Q&A – Yacht Rock Revue Explains What Playing Covers Taught Them About Writing Original Music

While they’re known for covering hits from the ’70s and ’80s, Yacht Rock Revue is best known for generally having a good time with their fans. They’ve filled a nationwide niche we didn’t realize we needed, and now that we have them we aren’t willing to live without. Few things are better than singing along to the hits, and that’s precisely what Yacht Rock Revue does – and will be doing when they perform in Denver on Friday.

However, this year, they’re starting to do a little bit more. Yacht Rock Revue is also starting to dip their toes into writing their own original music and will release a full album of new music this Friday.

For fans of the classics, Yacht Rock Revue’s performance at Mission Ballroom this weekend will be something truly special. Not only will they be performing all of the fan favorites, but they’ll also be performing tracks off of their new record. We caught up with founding band member Nick Niespodziani to chat about the band’s long history as a cover band, and their new venture writing original music before their performance in Denver this weekend.

303 Magazine: I know that you were originally in a band called Y.O.U., how did that evolve into Yacht Rock Revue?

Nick Niespodziani: This guy who booked a club, like this basement club in Atlanta, gave Y.O.U every Thursday night to do anything we wanted. So literally some nights we would do comedy, like one night we would do Led Zeppelin vs. The Who, then we’d do our own kind of power pop stuff one night then we’d turn around and play the same songs of our own as soul songs another night. So, we were just doing all of these different kinds of versions as ourselves. And, some of the guys that we had to sit in on some of this stuff said let’s do a ’70s AM Gold tribute. And we tried it and it got out of control very fast.

303: So, now as Yacht Rock Revue, you’re out of the basement club and you tour pretty extensively, does that feel true to you?

NN: Yes! Even more true to our wives and kids.

303: How do you sustain that?

NN: I guess our families have all kind of grown up with it. We’ve been doing this for 11 years now. My kids are four years and 10 months. So, most of our families have grown up not knowing it any other way. We’ve been doing 100 plus dates for seven or eight years now. It’s just kind of a balance that you learn. One advantage that we have over other bands is that we do it more the style where we go out for the weekend and then go home. So we do three or four nights like when we go to Colorado it’s only two nights. We do Denver and Breck, and then we fly home to our families for three days and then we go back out to Portland and do Portland and Seattle. So it’s that kind of touring instead of having to go out in a bus and slog it out for 50 days in a row.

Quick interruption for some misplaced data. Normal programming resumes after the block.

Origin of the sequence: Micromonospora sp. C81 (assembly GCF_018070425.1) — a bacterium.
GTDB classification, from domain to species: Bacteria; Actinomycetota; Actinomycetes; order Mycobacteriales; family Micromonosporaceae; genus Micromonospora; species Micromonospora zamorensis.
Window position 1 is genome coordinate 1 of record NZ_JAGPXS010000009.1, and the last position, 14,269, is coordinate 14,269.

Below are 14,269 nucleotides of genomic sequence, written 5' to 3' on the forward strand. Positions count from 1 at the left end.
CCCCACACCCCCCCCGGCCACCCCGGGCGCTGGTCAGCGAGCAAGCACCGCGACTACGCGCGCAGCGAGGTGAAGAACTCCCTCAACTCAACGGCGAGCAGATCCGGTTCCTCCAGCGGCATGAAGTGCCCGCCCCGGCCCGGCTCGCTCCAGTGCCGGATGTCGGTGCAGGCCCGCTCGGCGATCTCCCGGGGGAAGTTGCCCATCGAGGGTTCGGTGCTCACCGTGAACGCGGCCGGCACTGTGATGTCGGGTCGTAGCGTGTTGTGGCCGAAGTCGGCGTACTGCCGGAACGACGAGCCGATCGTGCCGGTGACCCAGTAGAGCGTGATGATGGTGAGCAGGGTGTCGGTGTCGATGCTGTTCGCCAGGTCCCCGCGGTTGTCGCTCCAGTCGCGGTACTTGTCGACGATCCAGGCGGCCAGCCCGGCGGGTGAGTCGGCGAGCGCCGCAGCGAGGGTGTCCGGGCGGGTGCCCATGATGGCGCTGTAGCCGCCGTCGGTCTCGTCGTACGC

303: Yacht Rock Revue is also unique because you’re not only a touring cover band, but you also play with members of the bands that you cover. What have those experiences been like?

NN: Pretty surreal at first, you know? When you show up to the gig and Eddie Money comes busting through the curtains asking you for a Tums, you’re like “what kind of world am I living in? How is this happening to me right now?” But the guys – there’s a cool kind of transfer of energy that happens between these guys that were rock stars. When they get in front of our crowd it’s kind of a revitalized kind of vibe, both for us and for them. It’s pretty special. I’ve said it before when you’re a cover band except you’re playing “Steal Away” with Robbie Dupree, you’re not a cover band anymore because you’re backing up the guy.

303: Of all of those experiences that you’ve had, do any of them stand out from the rest in your memory?

NN: We’ve had so many, and it’s very rare that these guys are assholes to us. Sometimes they’re skeptical of us because they’re not sure if we’re true to the music or making fun of it. Once they figure out that we’re really paying true tribute to it, they all get into it. The one that I usually point to, is when we played with John Oates. I got to be Daryl Hall to John Oates’ John Oates when we played “She’s Gone” that was pretty epic, that was really fun.

YRR: She’s Gone (Full) from Chorus Films on Vimeo.

303:  That sounds like a really incredible experience! But now you’ve decided to change gears and start writing original music. Can you talk to me about the decision to make that transition?

NN: It feels like emotionally risky, you know? For me, because I put so much into writing and recording songs. Put ‘em into a band that’s known for covers, and if people don’t like it or boo or whatever, it’s going to hurt my feelings. I’m like a little snowflake. The truth of it is that is kind of a little bit of a midlife crisis situation. I started looking at my career and my kids growing up and I was like “do I want them to only know that daddy sings Hall and Oates’ songs? Or do I want them to have some kind of other context?” I’ve never stopped writing songs, I’ve just been doing it for smaller bands and in different kinds of situations. It just felt like the right time for this band to step out and do it because our fans already treat us so graciously. They treat us like artists. So why don’t we give it a shot? So far our fans have been incredible. We play the songs at shows and people really get into it, it’s not everybody getting up and going to the bathroom.